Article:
Shocking news from The Jim Henson Company last week: John Henson, the fourth child of famed puppeteer, Jim Henson, has passed away. John was responsible for the body suit puppetry and voice of one of my favorite characters, Sweetums, for almost 25 years. John also did the puppetry for the original Coca-Cola Polar Bear. According to Muppet Wiki, this meant many times for performances he performed as the bear sledding and skiing.
In a statement on the company’s Facebook page:
It is with great sadness that we confirm that John Henson, son of Jim and Jane Henson and brother to Lisa, Cheryl, Brian and Heather, died at age 48 of a sudden massive heart attack on Friday, February 14, while at home with his daughter. John served as a shareholder and board member of The Jim Henson Company. He leaves two daughters, Katrina (15) and Sydney (10) and his wife Gyongyi. A private service is being planned.”
I know I am not the only who grew up watching The Muppets and benefitting from the magic this family brought to the world. Just last summer I took my son to see a performance by Heather Henson and was amazed how the art of puppetry had evolved over the generations. We are still captivated, still in awe.
Growing up I always gravitated towards the Muppet characters that were struggling with their differences. Grover was furry and lovable, but he was also constantly searching for his place in the world bouncing from job to job. He even created a super persona to align with his deep, deep philanthropic needs. Gonzo was a Muppet who was proud of being unique. His large nose was unlike any other Muppets and that was just fine by him.
Sweetums was a character who always wanted to fit in and rarely did. His size alone made it difficult. Then there was the rest of his appearance which, let’s face it, the guy looked scary. That was his message though — what we seem to be on the outside isn’t always who we are on the inside. I grew up, consistently, as one of the tallest kids in my class, certainly the tallest girl. Many times I was clumsy and awkward in my growth spurts, a less than graceful duck in a pond of swans.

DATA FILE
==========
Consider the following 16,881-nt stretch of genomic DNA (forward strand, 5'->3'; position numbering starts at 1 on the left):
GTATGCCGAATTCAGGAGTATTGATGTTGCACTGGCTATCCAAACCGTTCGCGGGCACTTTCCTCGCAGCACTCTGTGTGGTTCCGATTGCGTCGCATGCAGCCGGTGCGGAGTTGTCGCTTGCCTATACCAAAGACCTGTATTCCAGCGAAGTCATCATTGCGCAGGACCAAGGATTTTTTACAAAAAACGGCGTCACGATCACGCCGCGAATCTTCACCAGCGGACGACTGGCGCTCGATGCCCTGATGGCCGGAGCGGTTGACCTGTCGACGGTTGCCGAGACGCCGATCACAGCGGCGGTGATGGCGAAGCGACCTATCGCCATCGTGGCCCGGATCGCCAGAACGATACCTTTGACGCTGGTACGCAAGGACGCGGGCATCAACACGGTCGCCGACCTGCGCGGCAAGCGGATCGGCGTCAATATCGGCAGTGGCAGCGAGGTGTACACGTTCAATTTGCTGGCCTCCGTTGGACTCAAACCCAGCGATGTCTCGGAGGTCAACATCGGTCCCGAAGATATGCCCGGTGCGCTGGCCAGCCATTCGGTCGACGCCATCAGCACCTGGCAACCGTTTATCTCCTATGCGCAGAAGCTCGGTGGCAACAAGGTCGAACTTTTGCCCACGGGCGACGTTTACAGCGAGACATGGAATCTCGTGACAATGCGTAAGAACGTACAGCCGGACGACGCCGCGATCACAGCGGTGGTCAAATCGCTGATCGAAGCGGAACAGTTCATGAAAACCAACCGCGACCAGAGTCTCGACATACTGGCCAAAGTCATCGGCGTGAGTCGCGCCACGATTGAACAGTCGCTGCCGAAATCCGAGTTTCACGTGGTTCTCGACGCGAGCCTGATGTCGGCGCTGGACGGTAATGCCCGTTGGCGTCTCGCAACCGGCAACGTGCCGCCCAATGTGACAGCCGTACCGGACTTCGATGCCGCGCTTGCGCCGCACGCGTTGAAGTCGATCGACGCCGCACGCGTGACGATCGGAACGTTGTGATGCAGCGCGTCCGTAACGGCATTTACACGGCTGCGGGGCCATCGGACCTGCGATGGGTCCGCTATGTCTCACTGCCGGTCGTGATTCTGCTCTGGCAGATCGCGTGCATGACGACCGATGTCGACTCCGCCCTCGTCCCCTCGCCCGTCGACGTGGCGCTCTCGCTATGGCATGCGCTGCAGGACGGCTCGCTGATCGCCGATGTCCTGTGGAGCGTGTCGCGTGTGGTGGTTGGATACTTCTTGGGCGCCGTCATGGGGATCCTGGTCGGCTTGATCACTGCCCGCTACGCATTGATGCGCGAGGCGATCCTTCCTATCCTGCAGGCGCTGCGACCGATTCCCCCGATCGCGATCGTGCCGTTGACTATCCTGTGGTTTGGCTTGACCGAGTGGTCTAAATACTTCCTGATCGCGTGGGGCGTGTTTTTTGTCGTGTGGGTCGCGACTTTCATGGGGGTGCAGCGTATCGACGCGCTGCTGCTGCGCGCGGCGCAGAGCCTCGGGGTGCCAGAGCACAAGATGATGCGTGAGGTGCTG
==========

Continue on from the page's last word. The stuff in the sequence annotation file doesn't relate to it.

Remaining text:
During The Muppet Movie I completely related to Sweetums. The Muppet gang met him on their journey out West and asked him to join them. He was so overwhelmed by the gesture that he didn’t know how to properly respond like a, well, like a normal Muppet would with a gratuitous song and dance. Instead he ran off and we assumed he was offended or insulted by the offer. But of COURSE he wasn’t. It’s what he’d been waiting his entire life for — to be included, welcomed, invited into the Muppet gang! When he came running back with his suitcase and discovered that the Muppets had left without him … oh my heart. I got it.
I won’t spoil the end of the film for you, but it works out for Sweetums. It truly does. Muppet moments like that were significant for me. It helped me realize that people can misunderstand you, that not every action is against you, and sometimes you need to work to be more clear. I learned this from watching Sweetums learn this.
We send our heartfelt condolences to the entire Henson family and those feeling the loss of this great artist.
Watch Sweetums perform in “Professional Pirate”
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